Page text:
Use this list to stock your pantry for easy baking—and always have the essential baking ingredients on hand to make all of your favorite recipes.

Sprinkles in jar with spoon from above.

Baking Ingredients

In my job as a full-time content creator and recipe developer, I bake all the time. And I share a lot of recipes for muffins, cookies, breads, and more in the hopes that they help you feed your families, too. The majority of my recipes start with the same few ingredients—that I always have as pantry staples.

To help you do the same and increase the odds that you can bake what you crave without a special trip to the store, this list is here to help.

Below you’ll find my go-to baking essentials. The list is actually pretty short! After the list, there are a few things I keep on hand in the fridge and freezer, and my favorite substitutions for gluten-free and egg-free baking.

I also have my favorite sprinkles, baking tools, and pans at the end, so don’t miss that!

(Find my favorite muffins for kids, our healthy cookies for kids, and Christmas cookies for kids to help get you started in the kitchen.)

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ingredients for baking on counter.

Pantry Staples for Baking

  • Baking powder: Any brand of baking powder is fine to use as one of your staple leaveners.
  • Baking soda: Before you start baking, be sure to check that the sodium bicarbonate is fresh and not expired. Using this in recipes helps baked goods bake through, have tiny bubbles to create tenderness, and rise properly.
  • Cinnamon: Any variety or brand of ground cinnamon will work. This is one of the spices I use most often.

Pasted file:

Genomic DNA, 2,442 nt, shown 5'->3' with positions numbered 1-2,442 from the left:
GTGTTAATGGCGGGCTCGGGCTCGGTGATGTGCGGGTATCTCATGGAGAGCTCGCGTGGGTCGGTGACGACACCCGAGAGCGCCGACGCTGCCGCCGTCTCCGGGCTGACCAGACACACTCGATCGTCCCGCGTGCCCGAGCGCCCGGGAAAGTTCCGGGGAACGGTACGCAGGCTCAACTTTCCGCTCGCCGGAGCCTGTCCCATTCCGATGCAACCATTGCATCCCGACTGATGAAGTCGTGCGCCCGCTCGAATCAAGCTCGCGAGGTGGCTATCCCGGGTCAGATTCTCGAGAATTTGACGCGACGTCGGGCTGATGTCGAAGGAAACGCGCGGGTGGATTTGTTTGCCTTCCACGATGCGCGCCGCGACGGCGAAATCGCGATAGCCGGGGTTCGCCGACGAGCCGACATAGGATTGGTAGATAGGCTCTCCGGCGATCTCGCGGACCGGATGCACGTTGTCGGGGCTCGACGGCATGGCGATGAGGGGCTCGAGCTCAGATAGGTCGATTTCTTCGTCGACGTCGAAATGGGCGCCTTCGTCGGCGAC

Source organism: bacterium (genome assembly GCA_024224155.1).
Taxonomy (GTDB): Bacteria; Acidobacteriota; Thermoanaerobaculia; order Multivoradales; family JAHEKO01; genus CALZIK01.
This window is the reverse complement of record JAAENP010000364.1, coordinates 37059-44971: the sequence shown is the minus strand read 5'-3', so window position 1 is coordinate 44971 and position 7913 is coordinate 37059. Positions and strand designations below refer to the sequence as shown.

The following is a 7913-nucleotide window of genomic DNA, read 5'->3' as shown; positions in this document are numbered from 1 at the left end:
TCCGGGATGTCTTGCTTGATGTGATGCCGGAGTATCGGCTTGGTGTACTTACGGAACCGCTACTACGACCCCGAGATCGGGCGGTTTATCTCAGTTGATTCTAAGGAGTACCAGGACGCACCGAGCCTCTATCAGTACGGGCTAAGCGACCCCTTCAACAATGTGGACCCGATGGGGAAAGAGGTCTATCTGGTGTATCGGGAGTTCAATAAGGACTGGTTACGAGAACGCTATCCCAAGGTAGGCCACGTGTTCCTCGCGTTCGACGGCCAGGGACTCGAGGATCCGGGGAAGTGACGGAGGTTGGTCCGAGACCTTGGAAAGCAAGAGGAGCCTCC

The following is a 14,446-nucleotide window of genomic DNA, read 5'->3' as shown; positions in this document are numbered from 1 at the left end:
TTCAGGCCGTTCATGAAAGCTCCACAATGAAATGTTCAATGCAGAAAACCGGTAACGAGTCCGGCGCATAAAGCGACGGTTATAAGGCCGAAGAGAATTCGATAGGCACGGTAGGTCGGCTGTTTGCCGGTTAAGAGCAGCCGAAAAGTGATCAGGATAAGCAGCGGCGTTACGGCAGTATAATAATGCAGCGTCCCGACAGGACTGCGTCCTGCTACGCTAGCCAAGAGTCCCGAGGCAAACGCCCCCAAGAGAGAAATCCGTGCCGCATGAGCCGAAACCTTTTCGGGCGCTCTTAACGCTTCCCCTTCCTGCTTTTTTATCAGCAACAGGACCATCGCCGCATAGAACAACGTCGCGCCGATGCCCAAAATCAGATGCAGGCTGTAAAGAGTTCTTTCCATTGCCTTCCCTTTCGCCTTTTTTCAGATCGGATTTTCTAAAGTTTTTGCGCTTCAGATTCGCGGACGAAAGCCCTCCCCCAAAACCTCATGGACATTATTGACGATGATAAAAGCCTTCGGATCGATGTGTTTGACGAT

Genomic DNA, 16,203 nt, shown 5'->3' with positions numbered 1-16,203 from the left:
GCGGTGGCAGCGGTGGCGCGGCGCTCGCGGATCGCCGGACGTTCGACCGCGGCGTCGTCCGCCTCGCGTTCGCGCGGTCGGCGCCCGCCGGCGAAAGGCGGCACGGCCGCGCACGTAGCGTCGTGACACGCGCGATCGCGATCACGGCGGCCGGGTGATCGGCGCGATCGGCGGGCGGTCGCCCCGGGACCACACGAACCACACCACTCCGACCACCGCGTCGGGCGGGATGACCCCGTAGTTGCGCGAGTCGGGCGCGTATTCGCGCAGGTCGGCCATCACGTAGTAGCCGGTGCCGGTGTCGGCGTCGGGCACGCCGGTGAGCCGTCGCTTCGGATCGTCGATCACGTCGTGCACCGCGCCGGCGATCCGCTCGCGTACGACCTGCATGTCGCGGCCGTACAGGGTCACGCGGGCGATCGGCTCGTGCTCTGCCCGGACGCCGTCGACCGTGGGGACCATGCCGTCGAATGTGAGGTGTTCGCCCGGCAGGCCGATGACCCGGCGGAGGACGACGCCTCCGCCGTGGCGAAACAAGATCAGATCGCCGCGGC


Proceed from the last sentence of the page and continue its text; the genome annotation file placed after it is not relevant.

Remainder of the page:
• Cocoa powder: I prefer Dutch-processed unsweetened cocoa powder in desserts and muffins from brands including SACO, Hershey’s Special Dark, or Trader Joe’s store-brand.
  • Flour: All-purpose and whole-wheat flour. King Arthur Flour is an amazing flour brand, but I also buy store-brand to keep cost down.
  • Honey: Any type of liquid honey will work when I call for it. Avoid honey for babies under age 1 in all forms.
  • Neutral oil: Such as canola, coconut, vegetable oil, or avocado oil. Any one that has a neutral flavor.
  • Nonstick cooking spray: I prefer classic Pam spray as I find that it just works the best.
  • Rolled oats: I use this old-fashioned oatmeal in baking a lot, either whole or ground up in a blender or food processor into oat flour.
  • Salt: I use fine sea salt or kosher salt in my recipes.
  • Sugar: Both granulated white sugar and light brown sugar. (Or you can use coconut sugar, if you prefer.)
  • Vanilla extract: I prefer pure vanilla extract (I usually buy store brand so it’s less expensive, but imitation vanilla flavor can work, too.) This is typically less expensive and easier than trying to use whole vanilla beans.
  • Yeast: Only if you make breads that require yeast. The only time I use it is for pizza dough.

I sometimes also use peanut butter, nut butter, chocolate chips, raisins, flaxseed meal (which is sometimes called ground flaxseed), or chia seeds to add fiber and fats to baked goods. For Christmas baking of gingerbread muffins, I add molasses. For fall baking, I keep pumpkin puree on hand, too.

If you making frostings for cakes regularly or icing for cookies, you’ll also want confectioners’ sugar, or powdered sugar in your baking pantry.


Baking Essentials to Keep in the Fridge

Below are the items that I typically try to keep in the refrigerator to have on hand for easy baking. Eggs and butter are the ones that are most important, especially during seasons of holiday baking or birthdays.

  • Applesauce: I use applesauce to sweeten and moisten baked goods. (It can also often be used as a no-added-sugar replacement for maple syrup or honey in baked goods that you want to offer to babies, like these Healthy Pumpkin Muffins.)
  • Eggs: Large eggs are a staple in baking. Their protein helps gives structure to muffins and pancakes.
  • Lemons: Citrus like lemon (and orange) can help enhance the flavor of baked foods.
  • Maple syrup: I use maple syrup often in baking. (It can be used almost interchangeably with honey, except for a few instances.) If a recipe calls for maple syrup and you don’t have any, use the same amount of granulated sugar plus 2 tablespoons milk.